LauncherOne at Spaceport Cornwall
Virgin Orbit's LauncherOne at Spaceport Cornwall being prepared for its first launch from the U.K. Credit: Spaceport Cornwall

WASHINGTON — Virgin Orbit’s chief executive said Feb. 7 that a problem with a relatively inexpensive part may be linked to the failure of the company’s latest launch last month.

Speaking on a panel at the SmallSat Symposium in Mountain View, California, Dan Hart said it was still premature to formally declare the root cause of the failed Jan. 9 flight of the company’s LauncherOne rocket on the “Start Me Up” mission from Spaceport Cornwall in England. However, he said while that investigation continues, evidence was pointing to a component in the rocket’s second stage engine.

“Everything points to, right now, a filter that was clearly there when we assembled the rocket but was not there as the second stage engine started, meaning it was dislodged and caused mischief downstream,” he said.

He didn’t go into details about that component, other than to say that it was not an expensive item. “This is like a $100 part that took us out.”

Hart said the company would no longer use that filter and was “looking broadly” at other potential fixes. He did not disclose a timeframe for completing the investigation, which is being overseen jointly by the U.K.’s Air Accidents Investigation Branch and the U.S. Federal Aviation Administration.

Virgin Orbit, though, is preparing its next LauncherOne rocket for a flight that will take place from the Mojave Air and Space Port in California, which hosted all the previous LauncherOne missions before last month’s U.K. launch. “We’re in integration for our next flight and looking forward to flying from Mojave over the coming weeks.”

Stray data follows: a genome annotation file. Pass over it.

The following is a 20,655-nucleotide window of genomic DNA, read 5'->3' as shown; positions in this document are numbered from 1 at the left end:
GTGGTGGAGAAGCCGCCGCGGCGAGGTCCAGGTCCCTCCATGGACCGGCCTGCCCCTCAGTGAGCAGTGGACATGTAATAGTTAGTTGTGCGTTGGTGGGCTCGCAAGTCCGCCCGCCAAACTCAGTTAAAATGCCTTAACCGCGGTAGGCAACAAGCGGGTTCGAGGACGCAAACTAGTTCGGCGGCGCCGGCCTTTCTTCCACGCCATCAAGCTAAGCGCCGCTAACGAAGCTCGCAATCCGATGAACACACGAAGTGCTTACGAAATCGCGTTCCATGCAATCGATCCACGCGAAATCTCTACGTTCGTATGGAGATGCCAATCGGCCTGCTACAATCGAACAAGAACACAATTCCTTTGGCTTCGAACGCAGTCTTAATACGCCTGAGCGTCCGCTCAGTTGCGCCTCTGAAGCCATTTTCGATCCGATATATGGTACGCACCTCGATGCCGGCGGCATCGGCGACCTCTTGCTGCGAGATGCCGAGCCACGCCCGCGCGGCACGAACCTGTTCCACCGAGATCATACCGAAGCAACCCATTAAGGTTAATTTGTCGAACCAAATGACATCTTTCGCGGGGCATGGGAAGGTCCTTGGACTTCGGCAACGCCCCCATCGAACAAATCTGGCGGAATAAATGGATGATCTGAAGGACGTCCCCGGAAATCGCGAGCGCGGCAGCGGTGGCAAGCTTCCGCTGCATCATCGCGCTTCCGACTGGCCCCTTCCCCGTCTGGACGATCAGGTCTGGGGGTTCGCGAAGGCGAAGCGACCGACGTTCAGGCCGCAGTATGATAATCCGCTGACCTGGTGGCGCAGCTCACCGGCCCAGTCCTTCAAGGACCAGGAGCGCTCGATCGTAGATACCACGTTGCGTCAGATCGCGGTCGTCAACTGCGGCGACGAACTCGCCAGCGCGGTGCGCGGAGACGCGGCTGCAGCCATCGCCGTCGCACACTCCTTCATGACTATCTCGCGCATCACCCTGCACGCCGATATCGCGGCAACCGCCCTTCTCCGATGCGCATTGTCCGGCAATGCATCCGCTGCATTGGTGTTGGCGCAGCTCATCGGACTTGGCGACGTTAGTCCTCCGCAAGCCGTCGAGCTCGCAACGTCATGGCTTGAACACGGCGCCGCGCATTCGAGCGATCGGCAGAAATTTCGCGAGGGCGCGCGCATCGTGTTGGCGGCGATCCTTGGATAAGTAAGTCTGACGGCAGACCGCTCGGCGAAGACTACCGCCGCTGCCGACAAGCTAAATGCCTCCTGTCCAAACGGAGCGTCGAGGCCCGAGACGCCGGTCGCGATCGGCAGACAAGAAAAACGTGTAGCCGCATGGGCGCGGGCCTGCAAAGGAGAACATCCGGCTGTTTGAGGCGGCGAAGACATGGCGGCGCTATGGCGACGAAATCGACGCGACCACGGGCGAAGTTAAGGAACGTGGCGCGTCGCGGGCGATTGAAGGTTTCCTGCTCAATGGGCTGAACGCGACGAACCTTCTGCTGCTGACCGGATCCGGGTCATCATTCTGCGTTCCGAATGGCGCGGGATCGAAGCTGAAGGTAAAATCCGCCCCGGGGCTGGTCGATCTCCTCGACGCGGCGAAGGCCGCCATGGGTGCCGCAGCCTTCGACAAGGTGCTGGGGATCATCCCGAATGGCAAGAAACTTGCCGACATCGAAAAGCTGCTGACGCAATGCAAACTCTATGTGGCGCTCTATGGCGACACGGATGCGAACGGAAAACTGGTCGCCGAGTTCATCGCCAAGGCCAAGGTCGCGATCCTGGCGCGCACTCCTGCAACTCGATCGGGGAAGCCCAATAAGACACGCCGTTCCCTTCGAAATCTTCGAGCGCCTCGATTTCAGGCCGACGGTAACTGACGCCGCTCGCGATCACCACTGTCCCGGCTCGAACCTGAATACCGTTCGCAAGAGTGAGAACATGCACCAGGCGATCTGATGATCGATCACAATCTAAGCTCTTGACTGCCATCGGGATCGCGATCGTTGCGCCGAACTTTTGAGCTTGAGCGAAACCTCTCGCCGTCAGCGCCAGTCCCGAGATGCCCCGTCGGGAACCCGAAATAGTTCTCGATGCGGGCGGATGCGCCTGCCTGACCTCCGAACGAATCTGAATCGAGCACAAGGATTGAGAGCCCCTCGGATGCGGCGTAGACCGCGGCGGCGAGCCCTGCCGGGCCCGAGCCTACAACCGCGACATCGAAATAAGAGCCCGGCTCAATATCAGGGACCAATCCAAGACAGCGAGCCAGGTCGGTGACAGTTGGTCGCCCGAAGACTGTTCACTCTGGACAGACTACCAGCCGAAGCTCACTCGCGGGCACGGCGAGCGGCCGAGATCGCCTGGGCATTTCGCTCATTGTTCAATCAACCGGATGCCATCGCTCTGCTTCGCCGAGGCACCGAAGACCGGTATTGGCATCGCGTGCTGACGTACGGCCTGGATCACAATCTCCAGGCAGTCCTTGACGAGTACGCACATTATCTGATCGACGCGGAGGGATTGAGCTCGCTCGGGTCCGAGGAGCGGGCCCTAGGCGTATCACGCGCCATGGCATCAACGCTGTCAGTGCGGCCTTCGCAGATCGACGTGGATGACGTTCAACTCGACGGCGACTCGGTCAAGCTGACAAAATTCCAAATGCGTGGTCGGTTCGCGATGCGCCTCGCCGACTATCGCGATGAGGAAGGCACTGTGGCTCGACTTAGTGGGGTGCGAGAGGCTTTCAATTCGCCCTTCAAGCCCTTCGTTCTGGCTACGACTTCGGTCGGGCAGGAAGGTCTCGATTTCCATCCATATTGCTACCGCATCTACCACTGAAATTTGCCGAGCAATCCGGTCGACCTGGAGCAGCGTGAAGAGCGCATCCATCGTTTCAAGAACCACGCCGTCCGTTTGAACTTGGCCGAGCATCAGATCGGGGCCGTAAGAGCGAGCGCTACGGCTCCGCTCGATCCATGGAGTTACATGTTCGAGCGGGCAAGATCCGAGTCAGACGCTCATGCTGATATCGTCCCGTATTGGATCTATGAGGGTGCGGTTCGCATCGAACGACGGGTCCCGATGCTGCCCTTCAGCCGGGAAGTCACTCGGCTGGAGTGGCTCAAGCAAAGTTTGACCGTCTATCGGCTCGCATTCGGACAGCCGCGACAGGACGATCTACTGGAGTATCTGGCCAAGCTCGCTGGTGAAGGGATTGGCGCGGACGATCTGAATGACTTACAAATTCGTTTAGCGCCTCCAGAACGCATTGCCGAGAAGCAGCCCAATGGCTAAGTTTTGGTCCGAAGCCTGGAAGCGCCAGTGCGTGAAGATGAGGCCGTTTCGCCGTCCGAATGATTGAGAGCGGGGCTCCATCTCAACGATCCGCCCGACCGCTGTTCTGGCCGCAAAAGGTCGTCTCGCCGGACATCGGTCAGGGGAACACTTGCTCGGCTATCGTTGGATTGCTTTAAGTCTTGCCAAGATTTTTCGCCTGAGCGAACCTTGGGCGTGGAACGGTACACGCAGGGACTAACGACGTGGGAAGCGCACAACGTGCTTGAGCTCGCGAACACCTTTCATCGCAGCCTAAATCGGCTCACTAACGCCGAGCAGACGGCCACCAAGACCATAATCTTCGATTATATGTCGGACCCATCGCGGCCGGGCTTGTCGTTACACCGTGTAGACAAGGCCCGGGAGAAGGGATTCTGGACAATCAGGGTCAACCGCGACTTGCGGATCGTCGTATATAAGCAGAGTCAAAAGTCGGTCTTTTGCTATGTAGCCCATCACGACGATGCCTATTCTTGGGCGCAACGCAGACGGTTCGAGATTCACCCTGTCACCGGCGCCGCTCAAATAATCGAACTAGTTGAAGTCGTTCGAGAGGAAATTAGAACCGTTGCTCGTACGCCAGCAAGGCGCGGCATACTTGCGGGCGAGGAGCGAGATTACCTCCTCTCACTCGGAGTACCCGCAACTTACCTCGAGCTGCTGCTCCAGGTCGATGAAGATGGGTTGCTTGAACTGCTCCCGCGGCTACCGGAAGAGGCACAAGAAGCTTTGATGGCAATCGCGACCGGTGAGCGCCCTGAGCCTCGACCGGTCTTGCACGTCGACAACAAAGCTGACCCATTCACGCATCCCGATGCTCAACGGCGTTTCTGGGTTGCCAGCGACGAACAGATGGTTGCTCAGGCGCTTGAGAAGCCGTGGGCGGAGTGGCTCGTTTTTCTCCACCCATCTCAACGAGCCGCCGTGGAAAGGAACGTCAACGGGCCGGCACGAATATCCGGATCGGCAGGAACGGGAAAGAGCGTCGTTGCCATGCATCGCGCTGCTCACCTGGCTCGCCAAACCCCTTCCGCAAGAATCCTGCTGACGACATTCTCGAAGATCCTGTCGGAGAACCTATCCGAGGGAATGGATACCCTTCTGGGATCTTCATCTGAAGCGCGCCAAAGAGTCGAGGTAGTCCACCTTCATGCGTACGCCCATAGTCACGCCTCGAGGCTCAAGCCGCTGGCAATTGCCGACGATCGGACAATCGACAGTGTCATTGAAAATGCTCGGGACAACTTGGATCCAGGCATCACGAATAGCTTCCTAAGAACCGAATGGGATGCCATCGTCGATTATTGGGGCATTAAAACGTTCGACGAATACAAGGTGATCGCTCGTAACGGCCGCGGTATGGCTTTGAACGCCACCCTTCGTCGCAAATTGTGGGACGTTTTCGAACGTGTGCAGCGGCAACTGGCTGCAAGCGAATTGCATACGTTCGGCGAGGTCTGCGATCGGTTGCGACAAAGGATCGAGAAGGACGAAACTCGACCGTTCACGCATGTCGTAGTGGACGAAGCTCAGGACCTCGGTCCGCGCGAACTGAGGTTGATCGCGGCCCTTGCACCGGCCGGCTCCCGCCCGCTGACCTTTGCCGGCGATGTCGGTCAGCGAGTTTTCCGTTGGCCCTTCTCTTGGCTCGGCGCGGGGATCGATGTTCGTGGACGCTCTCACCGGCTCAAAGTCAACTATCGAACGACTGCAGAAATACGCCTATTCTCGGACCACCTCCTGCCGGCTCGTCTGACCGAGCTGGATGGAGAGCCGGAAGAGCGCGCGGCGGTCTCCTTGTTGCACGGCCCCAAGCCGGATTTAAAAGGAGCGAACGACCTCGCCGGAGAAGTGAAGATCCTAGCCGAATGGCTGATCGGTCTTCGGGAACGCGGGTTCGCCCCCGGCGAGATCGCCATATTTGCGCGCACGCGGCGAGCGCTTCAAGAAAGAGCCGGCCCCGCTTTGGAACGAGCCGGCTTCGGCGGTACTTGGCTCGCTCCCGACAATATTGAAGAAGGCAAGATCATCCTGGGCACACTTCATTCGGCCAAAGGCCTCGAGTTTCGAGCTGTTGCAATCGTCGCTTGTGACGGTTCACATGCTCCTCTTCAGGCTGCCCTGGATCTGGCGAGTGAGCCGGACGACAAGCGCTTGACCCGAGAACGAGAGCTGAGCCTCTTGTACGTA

Hart did not discuss the financial status of the company amid concerns about available cash. The company has raised $55 million in debt since November from Virgin Investments Limited, the investment arm of Virgin Group, but its recent cash burn rate suggests it could run out of funds as soon as the second quarter.

Publicly, he was upbeat about the company’s future plans. “For us, it’s about ramping this year. We see a market that continues to develop,” he said. “We will see demand grow and we need to grow with it.”

Vega C investigation update

Virgin Orbit was not the only company on the panel that has suffered a recent launch failure. Avio is the prime contractor for the Vega C rocket, which failed to reach orbit on a Dec. 20 launch, destroying two Pléiades Neo imaging satellites for Airbus Defence and Space.

Giulio Ranzo, chief executive of Avio, said he could not comment on the investigation, led by Arianespace and the European Space Agency, since it is still in progress. “It will be released very soon, though.”

He confirmed, though, that the failure was linked to the rocket’s second stage, which is different from the second stage on the original Vega rocket. That could allow the Vega to return to flight first while modifications are made to the Vega C.

“The former version of the rocket is unaffected by this accident,” he said. “In 2023, we need to come back to flight with Vega C. We do have the luxury of using the previous version of the rocket as well to fulfill the market demand.”

Jeff Foust writes about space policy, commercial space, and related topics for SpaceNews. He earned a Ph.D. in planetary sciences from the Massachusetts Institute of Technology and a bachelor’s degree with honors in geophysics and planetary science...